Then in 2008 and 2009, we had a few clandestine reports of the trials of smart gates being carried out by the UK Border Agency (UKBA) here, here and here. There were so many false non-matches, according to the reports, that no-one could get through the gates until the operating point/threshold was turned down so low that the equipment couldn't distinguish between Osama bin Laden and Winona Ryder. At which point, there's not much point, is there?
UKBA have never released any sort of independently audited field trial report which would successfully scotch these rumours. Just like in Australia, where in 2008 "Customs refused to disclose the rates at which the [smart gates] system inaccurately identified people". This behaviour looks suspicious. The suspicion being, that facial geometry is as unreliable today as it has always been, slightly worse than an unbiased coin, it can't do verification, and that's why DHS don't use facial geometry in US-VISIT.
So (1) I speak NPL biometrics, where "verification" means one-to-one, and (2) there's a background of suspicion, so that when I hear Mr Loudermilk say "facial recognition would be the killer application of biometrics. Unfortunately the algorithms do not exist to give the highly reliable verification required", or some such, I think bingo!, I've got a scoop. Someone's telling the truth at last facial geometry algorithms do not exist for reliable one-to-one, the FBI say so.
But Mr Loudermilk speaks FBI biometrics. And he was actually talking about identification. He was saying the same as Tony Mansfield and Marek Rejman-Greene. He said "verification", but he meant "identification", in NPLspeak. With that in mind, did I understand the qualification "with populations of over 100 million"? I obviously heard it because I've noted it down, see attached, but it didn't mean anything to me, it was noise, because I've got the NPL lesson drummed into me that "verification" means one-to-one.
"Surely the mention of '100 million' should have given you pause", you may say? "After all, the population in a one-to-one verification is one." Maybe, but it didn't. Until yesterday (Wednesday 20). Until thinking that things don't fit.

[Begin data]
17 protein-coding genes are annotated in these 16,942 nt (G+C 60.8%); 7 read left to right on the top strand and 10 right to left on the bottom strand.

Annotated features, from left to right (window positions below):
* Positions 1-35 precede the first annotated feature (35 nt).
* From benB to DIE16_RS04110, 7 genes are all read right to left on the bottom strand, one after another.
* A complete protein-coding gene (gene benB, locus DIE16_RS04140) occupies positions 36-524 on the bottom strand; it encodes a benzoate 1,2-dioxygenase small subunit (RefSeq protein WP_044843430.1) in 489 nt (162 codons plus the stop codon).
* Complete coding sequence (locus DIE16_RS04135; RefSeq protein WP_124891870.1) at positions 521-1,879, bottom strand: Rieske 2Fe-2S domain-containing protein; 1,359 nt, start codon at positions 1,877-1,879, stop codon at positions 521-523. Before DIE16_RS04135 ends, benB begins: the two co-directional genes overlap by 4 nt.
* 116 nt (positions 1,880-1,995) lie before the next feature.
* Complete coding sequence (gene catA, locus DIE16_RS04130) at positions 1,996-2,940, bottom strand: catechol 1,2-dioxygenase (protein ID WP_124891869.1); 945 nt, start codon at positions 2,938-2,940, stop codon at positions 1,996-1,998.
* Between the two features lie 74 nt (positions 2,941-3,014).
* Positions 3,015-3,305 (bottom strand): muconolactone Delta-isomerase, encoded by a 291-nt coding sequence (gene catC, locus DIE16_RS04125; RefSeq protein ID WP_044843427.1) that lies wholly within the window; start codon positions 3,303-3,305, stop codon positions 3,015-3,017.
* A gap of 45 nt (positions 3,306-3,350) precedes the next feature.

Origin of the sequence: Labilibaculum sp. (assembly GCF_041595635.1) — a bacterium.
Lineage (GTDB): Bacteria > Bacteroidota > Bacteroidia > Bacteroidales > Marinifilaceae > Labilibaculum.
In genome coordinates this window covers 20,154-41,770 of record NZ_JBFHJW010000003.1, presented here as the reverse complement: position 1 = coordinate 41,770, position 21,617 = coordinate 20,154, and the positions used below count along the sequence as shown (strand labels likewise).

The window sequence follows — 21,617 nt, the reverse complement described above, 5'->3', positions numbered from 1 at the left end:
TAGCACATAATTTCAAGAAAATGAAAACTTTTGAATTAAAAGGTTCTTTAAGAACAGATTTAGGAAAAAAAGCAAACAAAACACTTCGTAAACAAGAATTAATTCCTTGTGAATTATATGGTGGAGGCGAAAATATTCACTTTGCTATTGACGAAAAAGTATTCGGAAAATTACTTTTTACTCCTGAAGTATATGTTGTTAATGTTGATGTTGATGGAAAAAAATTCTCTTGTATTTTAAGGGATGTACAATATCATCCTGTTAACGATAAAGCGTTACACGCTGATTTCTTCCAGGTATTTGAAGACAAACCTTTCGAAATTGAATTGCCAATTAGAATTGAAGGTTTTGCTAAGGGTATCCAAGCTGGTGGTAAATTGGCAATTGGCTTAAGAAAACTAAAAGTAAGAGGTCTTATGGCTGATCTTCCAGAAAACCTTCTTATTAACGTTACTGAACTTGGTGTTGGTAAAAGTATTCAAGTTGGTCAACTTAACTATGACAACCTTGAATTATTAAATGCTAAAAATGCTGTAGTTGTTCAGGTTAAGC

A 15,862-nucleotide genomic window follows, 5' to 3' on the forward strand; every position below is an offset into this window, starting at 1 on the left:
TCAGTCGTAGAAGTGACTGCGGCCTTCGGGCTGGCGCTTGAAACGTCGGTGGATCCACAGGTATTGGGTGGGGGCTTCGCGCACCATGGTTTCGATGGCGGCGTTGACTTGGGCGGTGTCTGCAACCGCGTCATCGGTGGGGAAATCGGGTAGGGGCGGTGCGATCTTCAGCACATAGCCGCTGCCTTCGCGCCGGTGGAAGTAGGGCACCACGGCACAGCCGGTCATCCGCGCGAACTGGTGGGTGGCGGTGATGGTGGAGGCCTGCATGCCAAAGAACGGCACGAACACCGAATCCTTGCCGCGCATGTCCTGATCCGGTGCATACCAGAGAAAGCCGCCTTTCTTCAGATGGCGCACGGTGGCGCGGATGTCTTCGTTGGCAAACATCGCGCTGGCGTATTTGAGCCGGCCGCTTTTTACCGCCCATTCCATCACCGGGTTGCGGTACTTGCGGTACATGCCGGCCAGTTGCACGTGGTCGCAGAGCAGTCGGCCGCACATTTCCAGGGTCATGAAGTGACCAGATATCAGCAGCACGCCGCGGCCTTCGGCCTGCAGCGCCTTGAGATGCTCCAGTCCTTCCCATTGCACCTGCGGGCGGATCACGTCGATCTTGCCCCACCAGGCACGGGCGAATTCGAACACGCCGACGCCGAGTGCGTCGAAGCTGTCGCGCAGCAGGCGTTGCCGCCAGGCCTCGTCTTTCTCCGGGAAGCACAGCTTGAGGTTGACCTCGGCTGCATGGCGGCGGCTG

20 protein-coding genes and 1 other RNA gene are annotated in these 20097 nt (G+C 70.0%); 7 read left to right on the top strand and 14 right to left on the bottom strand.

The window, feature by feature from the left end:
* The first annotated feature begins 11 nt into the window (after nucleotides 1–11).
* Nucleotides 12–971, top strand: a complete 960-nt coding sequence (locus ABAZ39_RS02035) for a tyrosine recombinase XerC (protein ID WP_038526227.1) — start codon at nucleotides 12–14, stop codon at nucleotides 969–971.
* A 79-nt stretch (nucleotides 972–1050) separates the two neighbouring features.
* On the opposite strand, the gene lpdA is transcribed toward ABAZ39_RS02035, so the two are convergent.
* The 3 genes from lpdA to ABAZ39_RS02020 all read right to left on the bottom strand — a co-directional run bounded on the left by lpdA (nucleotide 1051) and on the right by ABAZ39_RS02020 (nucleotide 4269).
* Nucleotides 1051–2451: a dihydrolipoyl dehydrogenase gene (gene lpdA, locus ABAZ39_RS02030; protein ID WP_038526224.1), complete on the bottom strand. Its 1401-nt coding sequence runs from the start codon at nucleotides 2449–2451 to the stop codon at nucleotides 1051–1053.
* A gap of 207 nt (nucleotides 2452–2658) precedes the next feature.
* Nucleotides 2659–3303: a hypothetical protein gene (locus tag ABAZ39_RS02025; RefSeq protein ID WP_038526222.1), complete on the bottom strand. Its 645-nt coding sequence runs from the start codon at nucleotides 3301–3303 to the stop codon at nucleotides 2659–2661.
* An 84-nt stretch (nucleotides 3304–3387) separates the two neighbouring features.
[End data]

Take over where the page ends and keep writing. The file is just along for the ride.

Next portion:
So, my humble apologies, Mr Loudermilk, I retract, without reservation, now things fit again, and I look forward to your findings, when you come to assess the current maturity of facial geometry algorithms.
Will NIST turn out to be right? "FRVT 2006 and ICE 2006 are the first technology evaluations that allowed iris recognition, still face recognition, and 3D face recognition performance to be compared. The results on the multi-biometric dataset show that the performance for all three biometrics is comparable." Is facial geometry just as good as fingerprinting these days?
Maybe. But it pays to be sceptical. Biometrics are guilty until proven innocent. FRVT2006 is another chimera trial. Just like NIST's 2004 report for US-VISIT, when they predicted a ½% false non-match rate for flat print fingerprinting using just two prints. Once the figures started coming in from the real world, with false non-matches running at more like 19%, NIST had to start begging DHS to use 10 prints. A sceptic would predict the same thing this time. And he certainly wouldn't waste a fortune, like some countries I could name, on smart gates and ePassports in advance of the verdict.
It's a long way of saying sorry, isn't it. But this is a letter of apology. To Mr Loudermilk.